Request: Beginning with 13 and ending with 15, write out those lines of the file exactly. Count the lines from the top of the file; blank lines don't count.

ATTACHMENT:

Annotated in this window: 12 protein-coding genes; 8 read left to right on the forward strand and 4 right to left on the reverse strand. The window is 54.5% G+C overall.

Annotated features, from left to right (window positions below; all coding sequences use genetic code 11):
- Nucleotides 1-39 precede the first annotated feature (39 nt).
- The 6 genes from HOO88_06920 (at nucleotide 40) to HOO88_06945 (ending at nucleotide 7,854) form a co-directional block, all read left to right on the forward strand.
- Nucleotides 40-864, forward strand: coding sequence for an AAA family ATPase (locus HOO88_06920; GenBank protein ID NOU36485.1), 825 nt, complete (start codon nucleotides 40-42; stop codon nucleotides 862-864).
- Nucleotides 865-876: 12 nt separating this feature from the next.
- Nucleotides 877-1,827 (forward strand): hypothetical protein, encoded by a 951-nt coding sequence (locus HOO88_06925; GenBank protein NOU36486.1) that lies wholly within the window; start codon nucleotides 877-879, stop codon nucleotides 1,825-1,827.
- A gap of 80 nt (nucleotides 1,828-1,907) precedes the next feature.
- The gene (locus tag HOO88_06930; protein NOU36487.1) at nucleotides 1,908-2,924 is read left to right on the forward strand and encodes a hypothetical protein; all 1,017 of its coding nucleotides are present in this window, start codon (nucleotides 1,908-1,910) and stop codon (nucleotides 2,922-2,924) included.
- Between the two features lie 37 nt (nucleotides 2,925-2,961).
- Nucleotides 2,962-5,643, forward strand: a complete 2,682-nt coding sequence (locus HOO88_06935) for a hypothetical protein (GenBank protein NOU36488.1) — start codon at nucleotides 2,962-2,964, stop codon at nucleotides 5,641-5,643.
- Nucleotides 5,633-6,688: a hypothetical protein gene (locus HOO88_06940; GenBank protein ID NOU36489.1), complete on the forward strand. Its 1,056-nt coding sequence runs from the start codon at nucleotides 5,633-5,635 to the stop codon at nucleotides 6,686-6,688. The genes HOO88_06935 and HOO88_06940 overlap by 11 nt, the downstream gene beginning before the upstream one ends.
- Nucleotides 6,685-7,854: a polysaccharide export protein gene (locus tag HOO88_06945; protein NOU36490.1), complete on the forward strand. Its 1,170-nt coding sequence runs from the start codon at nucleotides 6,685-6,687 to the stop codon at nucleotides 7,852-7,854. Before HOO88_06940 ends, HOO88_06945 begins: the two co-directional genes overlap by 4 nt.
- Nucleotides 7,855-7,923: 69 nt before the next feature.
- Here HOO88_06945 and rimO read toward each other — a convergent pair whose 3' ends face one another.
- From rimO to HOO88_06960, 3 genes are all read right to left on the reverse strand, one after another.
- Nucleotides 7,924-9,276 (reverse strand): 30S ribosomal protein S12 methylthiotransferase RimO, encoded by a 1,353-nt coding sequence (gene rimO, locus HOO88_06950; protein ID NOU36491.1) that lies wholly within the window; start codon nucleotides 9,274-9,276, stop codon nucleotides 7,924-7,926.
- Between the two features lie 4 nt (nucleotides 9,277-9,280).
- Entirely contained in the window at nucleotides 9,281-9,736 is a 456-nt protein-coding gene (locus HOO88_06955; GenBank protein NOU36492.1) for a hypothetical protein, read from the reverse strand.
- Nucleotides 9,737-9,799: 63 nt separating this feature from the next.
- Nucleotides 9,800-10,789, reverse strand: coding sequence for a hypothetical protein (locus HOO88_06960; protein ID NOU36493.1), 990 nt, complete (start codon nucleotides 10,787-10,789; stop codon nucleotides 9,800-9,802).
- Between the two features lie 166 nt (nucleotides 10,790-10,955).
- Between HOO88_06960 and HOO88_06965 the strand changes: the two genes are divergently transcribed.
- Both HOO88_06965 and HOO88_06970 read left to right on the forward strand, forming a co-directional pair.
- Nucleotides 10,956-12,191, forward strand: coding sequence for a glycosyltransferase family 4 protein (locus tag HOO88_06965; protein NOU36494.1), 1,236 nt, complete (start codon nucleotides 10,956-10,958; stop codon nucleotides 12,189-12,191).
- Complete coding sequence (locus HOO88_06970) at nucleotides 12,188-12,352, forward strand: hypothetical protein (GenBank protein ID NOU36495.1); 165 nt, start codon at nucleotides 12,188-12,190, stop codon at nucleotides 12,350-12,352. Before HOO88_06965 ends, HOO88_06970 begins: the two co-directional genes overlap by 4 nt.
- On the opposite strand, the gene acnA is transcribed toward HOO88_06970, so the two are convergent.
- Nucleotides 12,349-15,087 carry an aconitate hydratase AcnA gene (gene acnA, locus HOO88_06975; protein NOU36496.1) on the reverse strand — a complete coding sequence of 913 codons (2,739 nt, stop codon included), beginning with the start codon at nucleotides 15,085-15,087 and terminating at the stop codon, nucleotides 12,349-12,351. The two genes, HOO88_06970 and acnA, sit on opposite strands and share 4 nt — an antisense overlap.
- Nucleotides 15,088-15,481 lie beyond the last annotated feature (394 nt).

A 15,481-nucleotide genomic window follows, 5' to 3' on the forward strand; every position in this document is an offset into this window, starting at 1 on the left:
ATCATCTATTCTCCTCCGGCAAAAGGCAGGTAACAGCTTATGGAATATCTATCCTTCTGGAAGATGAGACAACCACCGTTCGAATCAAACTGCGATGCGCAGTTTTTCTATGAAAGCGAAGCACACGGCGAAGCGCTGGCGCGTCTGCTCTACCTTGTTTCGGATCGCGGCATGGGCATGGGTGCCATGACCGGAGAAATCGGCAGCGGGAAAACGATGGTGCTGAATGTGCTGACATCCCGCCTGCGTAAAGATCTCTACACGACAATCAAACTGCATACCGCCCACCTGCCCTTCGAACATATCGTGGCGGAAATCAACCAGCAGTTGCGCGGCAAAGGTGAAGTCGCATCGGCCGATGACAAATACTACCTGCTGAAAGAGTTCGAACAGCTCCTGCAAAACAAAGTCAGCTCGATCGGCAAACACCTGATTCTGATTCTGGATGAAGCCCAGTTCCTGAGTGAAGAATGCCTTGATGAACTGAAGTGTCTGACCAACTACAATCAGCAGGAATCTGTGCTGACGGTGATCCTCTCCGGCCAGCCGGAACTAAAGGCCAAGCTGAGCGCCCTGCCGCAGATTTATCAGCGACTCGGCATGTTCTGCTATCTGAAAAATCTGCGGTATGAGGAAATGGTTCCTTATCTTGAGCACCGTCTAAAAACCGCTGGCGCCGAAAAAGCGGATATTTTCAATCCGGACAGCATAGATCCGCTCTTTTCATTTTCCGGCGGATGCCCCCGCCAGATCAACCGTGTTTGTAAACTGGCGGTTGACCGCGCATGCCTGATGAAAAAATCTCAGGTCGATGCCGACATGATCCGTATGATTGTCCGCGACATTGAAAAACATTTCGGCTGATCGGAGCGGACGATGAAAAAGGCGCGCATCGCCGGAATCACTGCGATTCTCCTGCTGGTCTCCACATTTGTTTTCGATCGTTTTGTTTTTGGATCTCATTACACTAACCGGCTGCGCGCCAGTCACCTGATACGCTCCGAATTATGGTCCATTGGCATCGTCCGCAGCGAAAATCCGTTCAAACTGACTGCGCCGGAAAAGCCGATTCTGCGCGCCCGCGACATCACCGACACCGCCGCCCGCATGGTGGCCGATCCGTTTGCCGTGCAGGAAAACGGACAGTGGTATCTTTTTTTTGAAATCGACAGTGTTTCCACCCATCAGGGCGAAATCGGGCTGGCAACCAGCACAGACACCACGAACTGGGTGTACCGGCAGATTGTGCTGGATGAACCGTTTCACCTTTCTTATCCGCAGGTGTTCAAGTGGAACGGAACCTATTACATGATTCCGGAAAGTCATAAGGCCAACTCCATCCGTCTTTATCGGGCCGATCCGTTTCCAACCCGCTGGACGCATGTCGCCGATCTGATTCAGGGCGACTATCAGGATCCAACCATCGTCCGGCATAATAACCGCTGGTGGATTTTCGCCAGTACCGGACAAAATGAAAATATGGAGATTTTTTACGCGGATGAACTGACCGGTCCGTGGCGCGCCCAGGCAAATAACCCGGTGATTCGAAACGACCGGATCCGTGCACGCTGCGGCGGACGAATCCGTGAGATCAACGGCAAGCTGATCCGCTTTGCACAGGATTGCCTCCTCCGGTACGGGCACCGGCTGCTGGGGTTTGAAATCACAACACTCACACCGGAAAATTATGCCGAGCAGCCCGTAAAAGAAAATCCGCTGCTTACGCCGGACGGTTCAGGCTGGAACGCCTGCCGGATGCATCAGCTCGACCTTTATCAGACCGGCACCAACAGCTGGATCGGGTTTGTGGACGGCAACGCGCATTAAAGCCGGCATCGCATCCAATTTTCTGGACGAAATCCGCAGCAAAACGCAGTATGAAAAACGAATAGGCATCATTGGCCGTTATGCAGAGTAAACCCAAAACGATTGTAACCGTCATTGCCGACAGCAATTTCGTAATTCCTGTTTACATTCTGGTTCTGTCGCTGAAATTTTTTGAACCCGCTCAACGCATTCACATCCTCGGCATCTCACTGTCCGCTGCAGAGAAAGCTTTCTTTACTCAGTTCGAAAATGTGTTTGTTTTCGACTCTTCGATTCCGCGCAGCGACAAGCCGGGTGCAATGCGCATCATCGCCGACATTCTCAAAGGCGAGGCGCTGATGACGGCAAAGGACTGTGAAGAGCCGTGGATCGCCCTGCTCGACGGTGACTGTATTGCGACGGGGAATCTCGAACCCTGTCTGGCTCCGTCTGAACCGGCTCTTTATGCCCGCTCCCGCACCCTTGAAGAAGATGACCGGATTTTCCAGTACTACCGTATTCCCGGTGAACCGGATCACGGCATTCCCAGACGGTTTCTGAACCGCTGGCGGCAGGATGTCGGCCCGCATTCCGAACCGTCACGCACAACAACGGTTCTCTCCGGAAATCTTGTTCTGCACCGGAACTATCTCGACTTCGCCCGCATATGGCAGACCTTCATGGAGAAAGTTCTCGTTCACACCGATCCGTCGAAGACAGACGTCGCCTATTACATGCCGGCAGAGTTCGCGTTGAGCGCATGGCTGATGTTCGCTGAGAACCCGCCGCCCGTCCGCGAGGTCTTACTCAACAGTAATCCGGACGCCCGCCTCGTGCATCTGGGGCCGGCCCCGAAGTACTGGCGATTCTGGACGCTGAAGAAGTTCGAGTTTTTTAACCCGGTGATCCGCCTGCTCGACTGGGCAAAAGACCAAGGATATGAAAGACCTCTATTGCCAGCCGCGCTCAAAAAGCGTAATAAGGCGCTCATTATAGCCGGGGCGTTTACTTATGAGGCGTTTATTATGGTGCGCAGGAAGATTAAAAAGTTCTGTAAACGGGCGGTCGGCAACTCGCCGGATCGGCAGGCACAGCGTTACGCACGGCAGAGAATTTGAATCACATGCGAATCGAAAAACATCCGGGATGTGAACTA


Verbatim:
- Nucleotides 6,685-7,854: a polysaccharide export protein gene (locus tag HOO88_06945; protein NOU36490.1), complete on the forward strand. Its 1,170-nt coding sequence runs from the start codon at nucleotides 6,685-6,687 to the stop codon at nucleotides 7,852-7,854. Before HOO88_06940 ends, HOO88_06945 begins: the two co-directional genes overlap by 4 nt.
- Nucleotides 7,855-7,923: 69 nt before the next feature.
- Here HOO88_06945 and rimO read toward each other — a convergent pair whose 3' ends face one another.